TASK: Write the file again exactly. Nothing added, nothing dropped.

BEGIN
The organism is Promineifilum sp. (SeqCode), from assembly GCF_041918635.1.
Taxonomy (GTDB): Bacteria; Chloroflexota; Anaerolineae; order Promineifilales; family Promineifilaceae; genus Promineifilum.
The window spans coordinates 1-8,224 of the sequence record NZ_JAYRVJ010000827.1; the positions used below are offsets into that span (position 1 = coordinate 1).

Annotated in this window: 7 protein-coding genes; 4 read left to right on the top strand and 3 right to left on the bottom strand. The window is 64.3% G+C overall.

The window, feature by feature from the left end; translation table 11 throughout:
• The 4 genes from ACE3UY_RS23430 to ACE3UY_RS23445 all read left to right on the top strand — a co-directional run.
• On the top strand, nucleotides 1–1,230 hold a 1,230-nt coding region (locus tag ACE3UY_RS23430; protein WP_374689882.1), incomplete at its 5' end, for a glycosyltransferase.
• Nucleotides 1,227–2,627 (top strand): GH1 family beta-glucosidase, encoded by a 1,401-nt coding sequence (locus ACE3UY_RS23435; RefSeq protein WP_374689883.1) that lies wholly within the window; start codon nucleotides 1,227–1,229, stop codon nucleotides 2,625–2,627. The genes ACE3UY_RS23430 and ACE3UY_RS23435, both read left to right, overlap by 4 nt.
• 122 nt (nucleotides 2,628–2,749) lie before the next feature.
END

The organism is Promineifilum sp. (SeqCode), from assembly GCF_041918635.1.
Taxonomy (GTDB): Bacteria; Chloroflexota; Anaerolineae; order Promineifilales; family Promineifilaceae; genus Promineifilum.
The window spans coordinates 1-8,224 of the sequence record NZ_JAYRVJ010000827.1; the positions used below are offsets into that span (position 1 = coordinate 1).

Annotated in this window: 7 protein-coding genes; 4 read left to right on the top strand and 3 right to left on the bottom strand. The window is 64.3% G+C overall.

The window, feature by feature from the left end; translation table 11 throughout:
• The 4 genes from ACE3UY_RS23430 to ACE3UY_RS23445 all read left to right on the top strand — a co-directional run.
• On the top strand, nucleotides 1–1,230 hold a 1,230-nt coding region (locus tag ACE3UY_RS23430; protein WP_374689882.1), incomplete at its 5' end, for a glycosyltransferase.
• Nucleotides 1,227–2,627 (top strand): GH1 family beta-glucosidase, encoded by a 1,401-nt coding sequence (locus ACE3UY_RS23435; RefSeq protein WP_374689883.1) that lies wholly within the window; start codon nucleotides 1,227–1,229, stop codon nucleotides 2,625–2,627. The genes ACE3UY_RS23430 and ACE3UY_RS23435, both read left to right, overlap by 4 nt.
• 122 nt (nucleotides 2,628–2,749) lie before the next feature.